VOD release this week for metal documentary; ‘Until The Light Takes Us’

Variance Films present Until The Light Takes Us, a full length feature docufilm about the story of black metal music throughout Europe and specifically in Norway. The film has been made by directors Aaron Aites who is the singer/songwriter behind the band, Iran and Audrey Ewell who co-produced the 2001 comedy, A Sign from God as well as being an art director for album covers.

The duo’s collections of visual/video art collaborations have shown in Europe, America and Japan and Until The Light Takes Us is their first feature length film, which was originally released in NYC in November 2009 and L.A in December 2009 to critical acclaim. Already British critics have hailed the film similar accolades, which makes this piece something you shouldn’t miss out on.

A great piece of work – The Guardian

An expertly made documentary, which teases out a gripping story, refuses to judge its participants and shows how even the most ferocious underground movement can be corrupted and commodified by the media – Empire

The synopsis for this unique film says:

“Until The Light Takes Us tells the story of black metal. Part music scene and part cultural uprising, black metal rose to worldwide notoriety in the mid-nineties when a rash of suicides, murders, and church burnings accompanied the explosive artistic growth and output of a music scene that would forever redefine what heavy metal is and what it stands for to other musicians, artists and music fans world-wide. Until The Light Takes Us goes behind the highly sensationalized media reports of “Satanists running amok in Europe” to examine the complex and largely misunderstood principles and beliefs that led to this rebellion against both Christianity and modern culture.

To capture this on film, directors Aaron Aites and Audrey Ewell moved to Norway and lived with the musicians for several years, building relationships that allowed them to create a surprisingly intimate portrait of this violent, but ultimately misunderstood, movement. The result is a poignant, moving story that’s as much about the idea that reality is composed of whatever the most people believe, regardless of what’s actually true, as it is about a music scene that blazed a path of murder and arson across the northern sky.”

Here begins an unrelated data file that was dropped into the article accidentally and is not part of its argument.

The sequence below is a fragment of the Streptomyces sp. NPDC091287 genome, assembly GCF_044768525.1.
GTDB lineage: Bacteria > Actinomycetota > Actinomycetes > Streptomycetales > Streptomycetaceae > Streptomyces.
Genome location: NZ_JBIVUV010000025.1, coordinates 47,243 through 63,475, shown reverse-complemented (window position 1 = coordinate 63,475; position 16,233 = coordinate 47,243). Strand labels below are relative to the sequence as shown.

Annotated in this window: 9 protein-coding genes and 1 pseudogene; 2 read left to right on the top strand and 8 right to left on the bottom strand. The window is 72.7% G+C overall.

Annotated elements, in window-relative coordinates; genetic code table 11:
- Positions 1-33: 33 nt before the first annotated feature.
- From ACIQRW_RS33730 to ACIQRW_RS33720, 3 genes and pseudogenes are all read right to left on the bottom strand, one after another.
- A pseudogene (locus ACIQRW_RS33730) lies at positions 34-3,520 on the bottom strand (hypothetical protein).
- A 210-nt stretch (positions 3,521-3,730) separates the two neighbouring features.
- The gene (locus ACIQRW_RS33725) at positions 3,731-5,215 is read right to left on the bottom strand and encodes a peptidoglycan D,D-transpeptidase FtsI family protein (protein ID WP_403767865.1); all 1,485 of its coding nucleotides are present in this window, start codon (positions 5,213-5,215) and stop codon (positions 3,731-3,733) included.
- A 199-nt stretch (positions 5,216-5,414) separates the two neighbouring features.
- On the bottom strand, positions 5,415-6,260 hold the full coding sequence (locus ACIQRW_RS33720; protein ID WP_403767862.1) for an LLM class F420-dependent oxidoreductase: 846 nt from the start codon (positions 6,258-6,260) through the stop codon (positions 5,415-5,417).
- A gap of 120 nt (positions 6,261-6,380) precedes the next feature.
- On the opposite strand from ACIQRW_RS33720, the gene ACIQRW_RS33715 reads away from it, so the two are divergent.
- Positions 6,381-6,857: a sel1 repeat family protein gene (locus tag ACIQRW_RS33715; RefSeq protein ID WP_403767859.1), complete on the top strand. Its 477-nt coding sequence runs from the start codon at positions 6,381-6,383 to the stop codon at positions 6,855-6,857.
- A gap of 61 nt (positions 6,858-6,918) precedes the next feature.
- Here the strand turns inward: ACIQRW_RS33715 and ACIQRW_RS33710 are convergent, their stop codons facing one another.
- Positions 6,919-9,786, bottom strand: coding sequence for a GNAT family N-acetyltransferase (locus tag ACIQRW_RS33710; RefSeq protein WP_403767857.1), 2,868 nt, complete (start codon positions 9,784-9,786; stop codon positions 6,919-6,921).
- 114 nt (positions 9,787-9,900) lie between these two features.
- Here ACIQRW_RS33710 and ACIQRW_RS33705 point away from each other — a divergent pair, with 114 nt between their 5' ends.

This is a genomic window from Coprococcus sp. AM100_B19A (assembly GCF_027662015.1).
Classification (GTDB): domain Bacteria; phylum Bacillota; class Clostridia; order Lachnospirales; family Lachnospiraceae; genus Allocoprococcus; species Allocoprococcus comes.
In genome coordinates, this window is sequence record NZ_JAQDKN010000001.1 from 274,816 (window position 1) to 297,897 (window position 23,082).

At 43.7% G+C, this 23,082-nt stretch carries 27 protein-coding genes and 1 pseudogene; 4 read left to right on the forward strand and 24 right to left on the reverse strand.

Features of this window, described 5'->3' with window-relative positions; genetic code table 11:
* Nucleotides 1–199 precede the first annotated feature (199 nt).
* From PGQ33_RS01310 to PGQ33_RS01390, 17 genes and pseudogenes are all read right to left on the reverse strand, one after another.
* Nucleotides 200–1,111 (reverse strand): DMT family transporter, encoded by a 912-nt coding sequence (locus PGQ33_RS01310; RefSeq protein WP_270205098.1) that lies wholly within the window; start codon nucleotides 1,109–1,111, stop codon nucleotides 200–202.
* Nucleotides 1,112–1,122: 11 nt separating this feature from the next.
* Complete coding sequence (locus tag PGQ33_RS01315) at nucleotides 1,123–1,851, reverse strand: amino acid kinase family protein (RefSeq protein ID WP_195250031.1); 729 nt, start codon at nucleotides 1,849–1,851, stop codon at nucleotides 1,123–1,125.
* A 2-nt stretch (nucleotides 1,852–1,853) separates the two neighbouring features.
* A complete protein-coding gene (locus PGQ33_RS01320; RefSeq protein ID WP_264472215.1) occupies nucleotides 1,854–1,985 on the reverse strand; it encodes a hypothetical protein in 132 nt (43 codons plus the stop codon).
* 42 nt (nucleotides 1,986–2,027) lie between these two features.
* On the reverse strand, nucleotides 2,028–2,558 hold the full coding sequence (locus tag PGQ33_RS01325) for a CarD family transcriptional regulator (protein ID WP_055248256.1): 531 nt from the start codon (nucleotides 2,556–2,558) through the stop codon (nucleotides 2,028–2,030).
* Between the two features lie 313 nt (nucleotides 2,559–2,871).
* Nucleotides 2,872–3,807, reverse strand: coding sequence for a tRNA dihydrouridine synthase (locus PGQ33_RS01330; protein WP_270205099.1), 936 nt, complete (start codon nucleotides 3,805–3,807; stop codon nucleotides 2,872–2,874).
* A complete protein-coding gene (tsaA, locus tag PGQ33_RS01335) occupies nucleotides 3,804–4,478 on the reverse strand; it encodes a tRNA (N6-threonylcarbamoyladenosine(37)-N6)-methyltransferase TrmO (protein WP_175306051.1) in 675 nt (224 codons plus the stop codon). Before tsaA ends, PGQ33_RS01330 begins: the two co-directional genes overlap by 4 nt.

What looks interesting about the nature of the piece is that there is something for a lot of groups of people, whether you are interested in the type of music that the film is about, the nature of filmmaking or documentary making or even the landscape in which the film is set, it certainly seems like something you don’t want to miss.

For more information check out the website HERE and remember the film is on UK VOD release (it will be available from iTunes and the PlayStation store) from the 15th September 2011, that is Thursday!

About The Author

Reviews Editor, Contributor and Festival Coordinator

Ollie has written for Front Row Reviews pretty much since its inception about seven years ago whilst still studying Film & Television. Since then, he was trust into the world of independent film distribution and has recently started working with Picturehouse Entertainment in their Marketing Department. Having written and produced two radio series, he is moving hoping to (one day) write a web series/short film/feature (delete as appropriate ;)). His favourite director is David Lynch (which makes him make a lot of sense!) and his favourite films are The Hours, Mulholland Drive, Volver, Blade Runner and Bridget Jones Diary.

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